So Michael must be a busy man, because not only is he the much appreciated patron saint of many cities and countries but he’s also the patron saint of bakers, pharmacists, paramedics, artists, bankers, grocers, the sick, the poor, the dying, as well as of horsemen, soldiers, policemen, hatters, radio mechanics, glaziers, masons and painters. He probably has to run up and down and be present at all the wars in the world.

But there are many believers who hope that he also will have time for their private misery. For example in Mandamados they place a pair of iron shoes before Michael’s icon and hope that he will resolve their problems. After some time they look at the soles of the shoes and if they are worn, it will be a sign that Michael has gone off to solve their problem. When the shoes remain unworn they simply believe that Michael has not yet found time to help them. But the numbers of people visiting the monastery in Mandamados on November 8th proves that many people firmly believe in the miracles of this Saint Michel. And by the way, in religions other than Orthodox, Saint Michael Day is celebrated on September 29th.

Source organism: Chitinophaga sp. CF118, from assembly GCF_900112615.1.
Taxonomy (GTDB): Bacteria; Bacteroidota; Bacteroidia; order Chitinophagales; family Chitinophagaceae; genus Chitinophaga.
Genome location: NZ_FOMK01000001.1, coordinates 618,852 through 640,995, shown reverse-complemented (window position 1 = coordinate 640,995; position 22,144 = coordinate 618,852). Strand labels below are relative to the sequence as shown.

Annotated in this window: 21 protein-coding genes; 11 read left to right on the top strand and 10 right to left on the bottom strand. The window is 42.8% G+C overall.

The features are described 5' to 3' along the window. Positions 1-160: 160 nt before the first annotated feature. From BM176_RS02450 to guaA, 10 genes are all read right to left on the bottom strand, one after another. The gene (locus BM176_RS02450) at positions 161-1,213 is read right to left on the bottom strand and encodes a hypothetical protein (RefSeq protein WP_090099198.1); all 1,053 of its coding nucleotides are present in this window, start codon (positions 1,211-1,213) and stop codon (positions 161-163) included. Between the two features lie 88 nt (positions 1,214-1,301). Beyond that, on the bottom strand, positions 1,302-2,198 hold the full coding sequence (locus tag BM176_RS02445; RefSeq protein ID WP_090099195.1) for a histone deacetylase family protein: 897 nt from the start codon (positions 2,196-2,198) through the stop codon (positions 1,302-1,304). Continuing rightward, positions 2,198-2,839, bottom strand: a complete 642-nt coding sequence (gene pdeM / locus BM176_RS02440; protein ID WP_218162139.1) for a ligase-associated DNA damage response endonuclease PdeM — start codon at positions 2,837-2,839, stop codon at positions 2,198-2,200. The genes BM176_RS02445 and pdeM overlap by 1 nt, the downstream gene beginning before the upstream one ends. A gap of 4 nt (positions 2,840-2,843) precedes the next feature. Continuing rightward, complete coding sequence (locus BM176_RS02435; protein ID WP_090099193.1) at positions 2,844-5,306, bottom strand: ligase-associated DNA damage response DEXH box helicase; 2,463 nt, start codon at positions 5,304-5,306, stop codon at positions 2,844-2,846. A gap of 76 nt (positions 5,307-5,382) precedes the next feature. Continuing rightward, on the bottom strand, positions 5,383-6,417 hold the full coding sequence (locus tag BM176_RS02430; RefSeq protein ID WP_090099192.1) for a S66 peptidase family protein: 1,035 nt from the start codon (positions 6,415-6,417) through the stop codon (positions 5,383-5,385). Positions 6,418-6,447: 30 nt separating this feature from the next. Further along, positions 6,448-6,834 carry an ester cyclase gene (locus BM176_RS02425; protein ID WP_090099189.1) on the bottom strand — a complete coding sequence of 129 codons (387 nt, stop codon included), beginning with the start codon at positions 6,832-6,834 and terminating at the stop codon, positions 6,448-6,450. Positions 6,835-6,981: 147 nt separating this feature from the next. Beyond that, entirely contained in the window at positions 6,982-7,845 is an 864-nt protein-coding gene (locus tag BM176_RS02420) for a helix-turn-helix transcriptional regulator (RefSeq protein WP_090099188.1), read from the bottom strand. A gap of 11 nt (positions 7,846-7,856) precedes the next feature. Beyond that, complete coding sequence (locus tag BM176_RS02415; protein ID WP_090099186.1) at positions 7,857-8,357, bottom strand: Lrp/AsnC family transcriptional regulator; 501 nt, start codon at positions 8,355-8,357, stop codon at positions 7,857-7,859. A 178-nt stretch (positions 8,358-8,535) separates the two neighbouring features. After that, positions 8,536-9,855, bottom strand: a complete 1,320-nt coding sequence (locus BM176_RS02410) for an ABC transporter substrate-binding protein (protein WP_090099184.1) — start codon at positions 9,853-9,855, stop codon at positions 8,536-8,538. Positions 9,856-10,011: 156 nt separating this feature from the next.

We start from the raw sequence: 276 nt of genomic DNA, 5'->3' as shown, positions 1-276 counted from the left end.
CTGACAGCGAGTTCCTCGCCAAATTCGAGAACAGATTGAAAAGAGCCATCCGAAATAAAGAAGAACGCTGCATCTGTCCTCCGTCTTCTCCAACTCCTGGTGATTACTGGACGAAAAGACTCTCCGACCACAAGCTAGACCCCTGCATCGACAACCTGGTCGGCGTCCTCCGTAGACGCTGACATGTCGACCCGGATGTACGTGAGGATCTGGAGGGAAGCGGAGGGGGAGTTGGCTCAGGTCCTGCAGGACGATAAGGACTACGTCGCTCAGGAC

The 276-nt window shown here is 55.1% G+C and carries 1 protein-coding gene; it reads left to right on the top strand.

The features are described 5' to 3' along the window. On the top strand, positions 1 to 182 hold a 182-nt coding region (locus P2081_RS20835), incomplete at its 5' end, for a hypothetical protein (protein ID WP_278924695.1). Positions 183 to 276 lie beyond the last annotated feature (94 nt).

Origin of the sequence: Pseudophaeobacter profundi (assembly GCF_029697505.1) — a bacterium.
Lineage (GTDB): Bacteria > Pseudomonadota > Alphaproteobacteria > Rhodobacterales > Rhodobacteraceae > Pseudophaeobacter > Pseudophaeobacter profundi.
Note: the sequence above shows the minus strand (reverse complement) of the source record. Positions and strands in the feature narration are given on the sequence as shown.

If you are interested in having a little time with this saint, there are certain ways to recognize that you are, in fact in contact with dear Michael instead of somebody else: of all angels Michael seems to have the loudest and clearest voice, he always speaks straight to the point with a sense of humour and love: so no voice to ignore. When there is contact, you immediately will see the truth, even if this seems an impossible truth. You will feel surrounded by peace and feel safe and sound. You might find a sign in the form of a feather, or see shimmers of blue and purple. Women may think they have menopausal-like hot flashes because of the heat you may experience. You may even meet a person named Michael who can help you.